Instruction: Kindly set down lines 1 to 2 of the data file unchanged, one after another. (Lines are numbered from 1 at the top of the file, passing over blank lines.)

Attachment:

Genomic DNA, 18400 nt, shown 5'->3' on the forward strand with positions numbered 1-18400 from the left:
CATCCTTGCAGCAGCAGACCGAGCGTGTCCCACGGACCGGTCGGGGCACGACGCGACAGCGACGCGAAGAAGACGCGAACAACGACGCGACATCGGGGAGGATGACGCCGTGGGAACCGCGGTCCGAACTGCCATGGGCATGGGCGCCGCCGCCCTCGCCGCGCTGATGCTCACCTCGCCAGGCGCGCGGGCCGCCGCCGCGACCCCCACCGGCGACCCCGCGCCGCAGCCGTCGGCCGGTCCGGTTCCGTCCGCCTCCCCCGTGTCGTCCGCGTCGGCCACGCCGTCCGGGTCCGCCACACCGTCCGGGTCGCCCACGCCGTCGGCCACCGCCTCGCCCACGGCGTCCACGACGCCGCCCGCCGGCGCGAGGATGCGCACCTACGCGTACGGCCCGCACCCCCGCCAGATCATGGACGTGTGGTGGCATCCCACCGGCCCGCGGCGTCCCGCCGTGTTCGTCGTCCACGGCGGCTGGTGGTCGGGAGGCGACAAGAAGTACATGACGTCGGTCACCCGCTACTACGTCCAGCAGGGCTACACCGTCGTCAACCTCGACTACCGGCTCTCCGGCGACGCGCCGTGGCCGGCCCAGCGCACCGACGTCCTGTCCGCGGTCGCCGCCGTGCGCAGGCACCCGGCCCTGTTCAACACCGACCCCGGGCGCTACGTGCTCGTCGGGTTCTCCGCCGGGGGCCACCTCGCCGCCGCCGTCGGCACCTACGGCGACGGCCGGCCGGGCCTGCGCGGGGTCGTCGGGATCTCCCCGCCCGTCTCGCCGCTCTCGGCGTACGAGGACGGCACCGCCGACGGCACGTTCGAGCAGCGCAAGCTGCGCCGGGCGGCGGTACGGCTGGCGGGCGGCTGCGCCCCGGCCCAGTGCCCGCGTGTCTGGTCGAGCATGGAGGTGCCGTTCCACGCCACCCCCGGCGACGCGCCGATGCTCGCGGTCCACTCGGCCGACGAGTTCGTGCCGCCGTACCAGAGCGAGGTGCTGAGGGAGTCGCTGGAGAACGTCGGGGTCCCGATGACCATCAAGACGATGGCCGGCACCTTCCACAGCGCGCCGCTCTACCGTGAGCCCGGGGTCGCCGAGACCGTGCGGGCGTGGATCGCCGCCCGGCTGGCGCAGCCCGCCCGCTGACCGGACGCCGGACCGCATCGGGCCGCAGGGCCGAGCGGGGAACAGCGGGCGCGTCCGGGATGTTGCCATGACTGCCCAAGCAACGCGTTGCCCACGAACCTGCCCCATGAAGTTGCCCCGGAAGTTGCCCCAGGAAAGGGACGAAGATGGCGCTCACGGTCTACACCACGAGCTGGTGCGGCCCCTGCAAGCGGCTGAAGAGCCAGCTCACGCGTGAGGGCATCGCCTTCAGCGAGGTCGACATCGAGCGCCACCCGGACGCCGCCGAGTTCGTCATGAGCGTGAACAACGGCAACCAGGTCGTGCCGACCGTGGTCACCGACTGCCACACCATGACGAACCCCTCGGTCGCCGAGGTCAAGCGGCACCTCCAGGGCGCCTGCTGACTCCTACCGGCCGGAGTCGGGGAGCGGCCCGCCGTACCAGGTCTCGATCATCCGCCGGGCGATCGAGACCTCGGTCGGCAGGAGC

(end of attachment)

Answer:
Genomic DNA, 18400 nt, shown 5'->3' on the forward strand with positions numbered 1-18400 from the left:
CATCCTTGCAGCAGCAGACCGAGCGTGTCCCACGGACCGGTCGGGGCACGACGCGACAGCGACGCGAAGAAGACGCGAACAACGACGCGACATCGGGGAGGATGACGCCGTGGGAACCGCGGTCCGAACTGCCATGGGCATGGGCGCCGCCGCCCTCGCCGCGCTGATGCTCACCTCGCCAGGCGCGCGGGCCGCCGCCGCGACCCCCACCGGCGACCCCGCGCCGCAGCCGTCGGCCGGTCCGGTTCCGTCCGCCTCCCCCGTGTCGTCCGCGTCGGCCACGCCGTCCGGGTCCGCCACACCGTCCGGGTCGCCCACGCCGTCGGCCACCGCCTCGCCCACGGCGTCCACGACGCCGCCCGCCGGCGCGAGGATGCGCACCTACGCGTACGGCCCGCACCCCCGCCAGATCATGGACGTGTGGTGGCATCCCACCGGCCCGCGGCGTCCCGCCGTGTTCGTCGTCCACGGCGGCTGGTGGTCGGGAGGCGACAAGAAGTACATGACGTCGGTCACCCGCTACTACGTCCAGCAGGGCTACACCGTCGTCAACCTCGACTACCGGCTCTCCGGCGACGCGCCGTGGCCGGCCCAGCGCACCGACGTCCTGTCCGCGGTCGCCGCCGTGCGCAGGCACCCGGCCCTGTTCAACACCGACCCCGGGCGCTACGTGCTCGTCGGGTTCTCCGCCGGGGGCCACCTCGCCGCCGCCGTCGGCACCTACGGCGACGGCCGGCCGGGCCTGCGCGGGGTCGTCGGGATCTCCCCGCCCGTCTCGCCGCTCTCGGCGTACGAGGACGGCACCGCCGACGGCACGTTCGAGCAGCGCAAGCTGCGCCGGGCGGCGGTACGGCTGGCGGGCGGCTGCGCCCCGGCCCAGTGCCCGCGTGTCTGGTCGAGCATGGAGGTGCCGTTCCACGCCACCCCCGGCGACGCGCCGATGCTCGCGGTCCACTCGGCCGACGAGTTCGTGCCGCCGTACCAGAGCGAGGTGCTGAGGGAGTCGCTGGAGAACGTCGGGGTCCCGATGACCATCAAGACGATGGCCGGCACCTTCCACAGCGCGCCGCTCTACCGTGAGCCCGGGGTCGCCGAGACCGTGCGGGCGTGGATCGCCGCCCGGCTGGCGCAGCCCGCCCGCTGACCGGACGCCGGACCGCATCGGGCCGCAGGGCCGAGCGGGGAACAGCGGGCGCGTCCGGGATGTTGCCATGACTGCCCAAGCAACGCGTTGCCCACGAACCTGCCCCATGAAGTTGCCCCGGAAGTTGCCCCAGGAAAGGGACGAAGATGGCGCTCACGGTCTACACCACGAGCTGGTGCGGCCCCTGCAAGCGGCTGAAGAGCCAGCTCACGCGTGAGGGCATCGCCTTCAGCGAGGTCGACATCGAGCGCCACCCGGACGCCGCCGAGTTCGTCATGAGCGTGAACAACGGCAACCAGGTCGTGCCGACCGTGGTCACCGACTGCCACACCATGACGAACCCCTCGGTCGCCGAGGTCAAGCGGCACCTCCAGGGCGCCTGCTGACTCCTACCGGCCGGAGTCGGGGAGCGGCCCGCCGTACCAGGTCTCGATCATCCGCCGGGCGATCGAGACCTCGGTCGGCAGGAGC